Roseanne, our favorite TV star who used to live in a trailer park, is finally getting the intellectual props she craves: She's credited as a contributing editor to this week's New Yorker magazine. Of course, that means many of the actual intellectuals associated with the famous mag are up in arms. Two writers, envisioning Roseanne going over their think-pieces with a big red pencil, quit last year when editor Tina Brown announced she was seeking Roseanne's help. But what was Roseanne's actual input?
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BUSINESS
March 12, 2015 | By Alan J. Heavens, Inquirer Real Estate Writer
Few Philadelphians are as unequivocal in their praise for the city as Frank Steele. What is surprising, however, is that Steele is a native New Yorker, and still lives with his wife, Mary Jo, and three daughters on the "Queens side of the Whitestone Bridge. " "We are in love with Philly," said Steele, a consultant for the New York City school system, citing "the tradition and landmarks, and especially the Reading Terminal Market. " The Steeles' connection to Philadelphia is a condo in the Peninsula building at Waterfront Square that they bought in June 2014.
NEWS
February 23, 2015 | By Stacey Burling, Inquirer Staff Writer
It may be the fact that Atul Gawande is a doctor - a Harvard doctor, yet - that draws readers to his books on our flawed medical system. But he wouldn't make the best-seller lists if he wrote - or thought - like most doctors. This is a guy with one of those renaissance-man resum├ęs that makes even quite accomplished people look like slackers. Stanford undergrad. Rhodes scholar studying philosophy. Health-care adviser to President Bill Clinton. Medical degree and master's in public health from Harvard.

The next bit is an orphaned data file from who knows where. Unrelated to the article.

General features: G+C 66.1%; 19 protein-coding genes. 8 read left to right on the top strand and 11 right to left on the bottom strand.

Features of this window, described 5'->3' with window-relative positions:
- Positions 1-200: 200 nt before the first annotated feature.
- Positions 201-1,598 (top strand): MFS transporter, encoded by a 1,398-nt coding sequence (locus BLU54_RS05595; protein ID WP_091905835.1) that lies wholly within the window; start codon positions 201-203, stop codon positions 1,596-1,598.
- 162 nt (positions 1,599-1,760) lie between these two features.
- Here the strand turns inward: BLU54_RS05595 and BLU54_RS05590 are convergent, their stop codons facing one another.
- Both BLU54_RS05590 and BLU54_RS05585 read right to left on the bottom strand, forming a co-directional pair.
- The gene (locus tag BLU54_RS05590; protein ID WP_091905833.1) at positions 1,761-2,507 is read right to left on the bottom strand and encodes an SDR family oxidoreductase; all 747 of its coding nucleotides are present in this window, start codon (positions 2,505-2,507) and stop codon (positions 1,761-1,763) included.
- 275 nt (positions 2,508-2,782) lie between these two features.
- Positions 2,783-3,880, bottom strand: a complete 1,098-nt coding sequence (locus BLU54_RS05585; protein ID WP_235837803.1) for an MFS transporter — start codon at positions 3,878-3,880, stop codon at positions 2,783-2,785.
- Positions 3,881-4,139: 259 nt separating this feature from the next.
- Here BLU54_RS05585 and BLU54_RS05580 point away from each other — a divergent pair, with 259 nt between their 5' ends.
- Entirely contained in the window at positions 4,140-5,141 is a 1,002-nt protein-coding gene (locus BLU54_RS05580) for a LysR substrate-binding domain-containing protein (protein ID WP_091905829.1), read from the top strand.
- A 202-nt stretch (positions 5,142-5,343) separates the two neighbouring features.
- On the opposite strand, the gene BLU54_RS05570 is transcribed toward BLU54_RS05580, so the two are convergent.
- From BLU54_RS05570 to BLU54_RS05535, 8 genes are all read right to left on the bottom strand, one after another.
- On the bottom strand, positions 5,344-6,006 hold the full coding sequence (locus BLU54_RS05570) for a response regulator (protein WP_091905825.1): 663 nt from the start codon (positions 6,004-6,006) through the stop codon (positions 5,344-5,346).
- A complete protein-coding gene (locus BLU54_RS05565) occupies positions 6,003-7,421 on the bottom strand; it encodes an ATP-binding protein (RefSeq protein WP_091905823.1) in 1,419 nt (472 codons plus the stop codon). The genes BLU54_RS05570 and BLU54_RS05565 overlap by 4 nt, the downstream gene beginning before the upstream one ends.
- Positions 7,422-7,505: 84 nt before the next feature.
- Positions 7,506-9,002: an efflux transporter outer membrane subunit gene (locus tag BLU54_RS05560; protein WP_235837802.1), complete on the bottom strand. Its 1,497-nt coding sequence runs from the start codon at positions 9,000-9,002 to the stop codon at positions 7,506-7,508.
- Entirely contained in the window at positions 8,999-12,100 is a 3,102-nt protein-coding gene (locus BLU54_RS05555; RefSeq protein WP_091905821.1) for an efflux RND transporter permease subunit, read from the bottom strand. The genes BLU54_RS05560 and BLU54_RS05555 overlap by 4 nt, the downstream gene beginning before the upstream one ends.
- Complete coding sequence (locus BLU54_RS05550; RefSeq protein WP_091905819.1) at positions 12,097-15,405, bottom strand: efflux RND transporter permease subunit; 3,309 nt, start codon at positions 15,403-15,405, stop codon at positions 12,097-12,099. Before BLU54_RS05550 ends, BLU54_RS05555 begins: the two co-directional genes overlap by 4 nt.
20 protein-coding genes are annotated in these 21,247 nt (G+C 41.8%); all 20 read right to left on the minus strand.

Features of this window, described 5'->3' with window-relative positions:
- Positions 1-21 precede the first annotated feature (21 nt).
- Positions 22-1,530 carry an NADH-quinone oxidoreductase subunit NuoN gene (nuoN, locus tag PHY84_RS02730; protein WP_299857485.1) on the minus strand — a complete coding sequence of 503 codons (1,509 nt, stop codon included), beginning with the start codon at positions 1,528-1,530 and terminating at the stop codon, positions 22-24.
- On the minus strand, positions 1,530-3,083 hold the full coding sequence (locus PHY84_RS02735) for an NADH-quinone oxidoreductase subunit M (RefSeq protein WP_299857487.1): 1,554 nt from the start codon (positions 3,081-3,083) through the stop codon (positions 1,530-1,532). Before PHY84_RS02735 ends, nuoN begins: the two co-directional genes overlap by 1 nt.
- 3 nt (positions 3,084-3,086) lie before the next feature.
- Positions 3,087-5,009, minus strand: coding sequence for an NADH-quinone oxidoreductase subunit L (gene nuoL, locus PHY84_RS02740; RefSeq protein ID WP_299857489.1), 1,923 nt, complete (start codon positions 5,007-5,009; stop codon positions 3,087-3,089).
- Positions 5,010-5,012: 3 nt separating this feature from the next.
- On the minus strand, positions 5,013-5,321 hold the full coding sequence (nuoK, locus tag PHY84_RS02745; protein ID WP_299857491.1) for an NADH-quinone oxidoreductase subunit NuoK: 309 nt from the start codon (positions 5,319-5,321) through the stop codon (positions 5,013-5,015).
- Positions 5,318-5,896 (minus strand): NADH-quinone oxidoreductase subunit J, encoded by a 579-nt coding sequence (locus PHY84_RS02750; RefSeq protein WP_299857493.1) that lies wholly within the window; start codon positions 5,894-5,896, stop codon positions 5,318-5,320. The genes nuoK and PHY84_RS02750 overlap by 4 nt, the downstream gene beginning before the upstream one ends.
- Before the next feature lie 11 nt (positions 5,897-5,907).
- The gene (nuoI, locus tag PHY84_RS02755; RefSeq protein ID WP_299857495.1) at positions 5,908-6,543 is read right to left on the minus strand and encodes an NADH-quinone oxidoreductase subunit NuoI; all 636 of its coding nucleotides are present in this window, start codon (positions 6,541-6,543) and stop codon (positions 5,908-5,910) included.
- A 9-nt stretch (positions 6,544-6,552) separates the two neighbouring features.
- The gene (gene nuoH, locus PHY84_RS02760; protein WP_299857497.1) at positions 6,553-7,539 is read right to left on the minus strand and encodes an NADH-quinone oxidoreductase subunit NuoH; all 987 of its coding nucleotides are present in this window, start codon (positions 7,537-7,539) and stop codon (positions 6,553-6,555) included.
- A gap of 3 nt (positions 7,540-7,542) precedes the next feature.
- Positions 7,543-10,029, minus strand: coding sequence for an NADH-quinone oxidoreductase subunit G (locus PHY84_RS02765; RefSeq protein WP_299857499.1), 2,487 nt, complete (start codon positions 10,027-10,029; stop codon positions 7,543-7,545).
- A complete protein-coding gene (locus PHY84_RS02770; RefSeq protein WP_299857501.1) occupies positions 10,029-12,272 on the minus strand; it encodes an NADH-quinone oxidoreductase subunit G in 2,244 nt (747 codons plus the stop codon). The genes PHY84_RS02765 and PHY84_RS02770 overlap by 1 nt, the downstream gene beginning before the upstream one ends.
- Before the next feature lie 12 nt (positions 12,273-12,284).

NEWS
February 20, 2015
IN MAGIC, the act of turning an object into a completely different thing is known as "transformation. " But recently, it was conjurer Jeff Hobson who was altered in a significant way. Hobson is one of seven wizards who on Tuesday begin a six-day, eight-performance run in "The Illusionists" at the Academy of Music. They're on a national tour, following a successful end-of-2014 Broadway run. According to the veteran entertainer, his time in the Big Apple made him see the city in an entirely new light.
ENTERTAINMENT
November 1, 2014 | By Toby Zinman, For The Inquirer
Suffering Chinese prisoners. Art in social politics. Fraudulent, self-aggrandizing claims by performers like Mike Daisy. All these flammable topics are right up InterAct Theatre Company's alley, right? They're the company that specializes in righteous indignation and intentional provocation. Well, prepare to be outfoxed by one of the smartest, most cynical, heart-wrenching, brain-teasing comedies I've seen in a long while, Christopher Chen's Caught , in a brilliant InterAct premiere.
NEWS
May 9, 2014 | By Tirdad Derakhshani, Inquirer Staff Writer